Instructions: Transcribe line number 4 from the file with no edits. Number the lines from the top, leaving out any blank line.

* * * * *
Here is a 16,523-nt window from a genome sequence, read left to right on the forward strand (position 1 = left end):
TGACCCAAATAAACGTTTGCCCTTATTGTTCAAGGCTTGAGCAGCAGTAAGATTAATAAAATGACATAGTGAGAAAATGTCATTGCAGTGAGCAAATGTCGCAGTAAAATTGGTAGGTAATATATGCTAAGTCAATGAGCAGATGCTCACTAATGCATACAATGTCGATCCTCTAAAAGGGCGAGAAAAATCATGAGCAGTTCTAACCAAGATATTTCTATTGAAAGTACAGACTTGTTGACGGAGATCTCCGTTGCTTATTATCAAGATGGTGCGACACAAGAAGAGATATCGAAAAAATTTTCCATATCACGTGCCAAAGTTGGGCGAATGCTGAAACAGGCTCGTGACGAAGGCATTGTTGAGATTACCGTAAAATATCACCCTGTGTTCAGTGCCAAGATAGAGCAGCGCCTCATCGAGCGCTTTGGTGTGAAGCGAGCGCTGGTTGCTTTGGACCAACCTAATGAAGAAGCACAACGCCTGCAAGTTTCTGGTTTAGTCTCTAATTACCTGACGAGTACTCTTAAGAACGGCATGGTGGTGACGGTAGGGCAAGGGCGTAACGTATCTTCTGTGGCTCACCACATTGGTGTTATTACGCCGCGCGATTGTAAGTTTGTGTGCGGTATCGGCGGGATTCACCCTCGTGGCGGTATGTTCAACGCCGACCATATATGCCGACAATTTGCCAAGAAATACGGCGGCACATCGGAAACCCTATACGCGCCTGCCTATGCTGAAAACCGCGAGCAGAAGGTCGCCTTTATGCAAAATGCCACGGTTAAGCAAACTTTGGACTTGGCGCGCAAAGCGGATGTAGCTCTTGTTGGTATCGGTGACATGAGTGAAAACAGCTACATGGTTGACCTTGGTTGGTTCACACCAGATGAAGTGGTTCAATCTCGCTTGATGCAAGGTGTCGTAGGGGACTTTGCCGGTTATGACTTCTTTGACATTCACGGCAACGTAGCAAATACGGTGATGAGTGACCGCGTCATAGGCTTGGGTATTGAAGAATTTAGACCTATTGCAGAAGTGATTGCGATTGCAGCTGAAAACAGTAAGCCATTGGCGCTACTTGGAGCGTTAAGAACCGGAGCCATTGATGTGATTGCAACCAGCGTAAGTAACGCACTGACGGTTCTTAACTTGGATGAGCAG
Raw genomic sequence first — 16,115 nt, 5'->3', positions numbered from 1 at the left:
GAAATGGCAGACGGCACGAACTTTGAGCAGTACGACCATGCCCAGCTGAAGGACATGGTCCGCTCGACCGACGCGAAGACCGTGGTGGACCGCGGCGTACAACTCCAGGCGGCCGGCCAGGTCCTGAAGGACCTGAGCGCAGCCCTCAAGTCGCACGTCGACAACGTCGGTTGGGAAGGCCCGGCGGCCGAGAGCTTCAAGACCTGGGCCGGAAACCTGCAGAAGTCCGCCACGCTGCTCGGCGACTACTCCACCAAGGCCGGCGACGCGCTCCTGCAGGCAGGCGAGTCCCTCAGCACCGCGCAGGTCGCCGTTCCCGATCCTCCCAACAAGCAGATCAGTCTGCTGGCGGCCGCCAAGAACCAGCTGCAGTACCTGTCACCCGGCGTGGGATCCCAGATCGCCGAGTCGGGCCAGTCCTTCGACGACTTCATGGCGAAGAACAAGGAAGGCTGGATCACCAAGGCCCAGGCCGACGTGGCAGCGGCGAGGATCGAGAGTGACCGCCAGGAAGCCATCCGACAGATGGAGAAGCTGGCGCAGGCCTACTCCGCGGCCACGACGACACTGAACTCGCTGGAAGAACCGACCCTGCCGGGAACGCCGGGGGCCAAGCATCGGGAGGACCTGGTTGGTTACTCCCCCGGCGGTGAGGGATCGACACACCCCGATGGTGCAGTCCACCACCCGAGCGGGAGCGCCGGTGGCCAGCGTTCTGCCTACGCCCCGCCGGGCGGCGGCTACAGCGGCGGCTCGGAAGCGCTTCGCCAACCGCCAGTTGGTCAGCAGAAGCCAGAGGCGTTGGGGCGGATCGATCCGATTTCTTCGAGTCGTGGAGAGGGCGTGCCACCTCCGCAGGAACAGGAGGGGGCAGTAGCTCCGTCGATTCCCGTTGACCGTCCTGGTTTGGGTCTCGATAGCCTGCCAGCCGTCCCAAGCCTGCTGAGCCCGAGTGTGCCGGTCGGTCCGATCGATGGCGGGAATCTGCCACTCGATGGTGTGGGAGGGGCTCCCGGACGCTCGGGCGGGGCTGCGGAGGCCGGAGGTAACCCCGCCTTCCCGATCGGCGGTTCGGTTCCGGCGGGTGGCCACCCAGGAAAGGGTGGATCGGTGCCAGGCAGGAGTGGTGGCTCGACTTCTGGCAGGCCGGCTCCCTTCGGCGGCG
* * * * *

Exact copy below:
GAAATGGCAGACGGCACGAACTTTGAGCAGTACGACCATGCCCAGCTGAAGGACATGGTCCGCTCGACCGACGCGAAGACCGTGGTGGACCGCGGCGTACAACTCCAGGCGGCCGGCCAGGTCCTGAAGGACCTGAGCGCAGCCCTCAAGTCGCACGTCGACAACGTCGGTTGGGAAGGCCCGGCGGCCGAGAGCTTCAAGACCTGGGCCGGAAACCTGCAGAAGTCCGCCACGCTGCTCGGCGACTACTCCACCAAGGCCGGCGACGCGCTCCTGCAGGCAGGCGAGTCCCTCAGCACCGCGCAGGTCGCCGTTCCCGATCCTCCCAACAAGCAGATCAGTCTGCTGGCGGCCGCCAAGAACCAGCTGCAGTACCTGTCACCCGGCGTGGGATCCCAGATCGCCGAGTCGGGCCAGTCCTTCGACGACTTCATGGCGAAGAACAAGGAAGGCTGGATCACCAAGGCCCAGGCCGACGTGGCAGCGGCGAGGATCGAGAGTGACCGCCAGGAAGCCATCCGACAGATGGAGAAGCTGGCGCAGGCCTACTCCGCGGCCACGACGACACTGAACTCGCTGGAAGAACCGACCCTGCCGGGAACGCCGGGGGCCAAGCATCGGGAGGACCTGGTTGGTTACTCCCCCGGCGGTGAGGGATCGACACACCCCGATGGTGCAGTCCACCACCCGAGCGGGAGCGCCGGTGGCCAGCGTTCTGCCTACGCCCCGCCGGGCGGCGGCTACAGCGGCGGCTCGGAAGCGCTTCGCCAACCGCCAGTTGGTCAGCAGAAGCCAGAGGCGTTGGGGCGGATCGATCCGATTTCTTCGAGTCGTGGAGAGGGCGTGCCACCTCCGCAGGAACAGGAGGGGGCAGTAGCTCCGTCGATTCCCGTTGACCGTCCTGGTTTGGGTCTCGATAGCCTGCCAGCCGTCCCAAGCCTGCTGAGCCCGAGTGTGCCGGTCGGTCCGATCGATGGCGGGAATCTGCCACTCGATGGTGTGGGAGGGGCTCCCGGACGCTCGGGCGGGGCTGCGGAGGCCGGAGGTAACCCCGCCTTCCCGATCGGCGGTTCGGTTCCGGCGGGTGGCCACCCAGGAAAGGGTGGATCGGTGCCAGGCAGGAGTGGTGGCTCGACTTCTGGCAGGCCGGCTCCCTTCGGCGGCG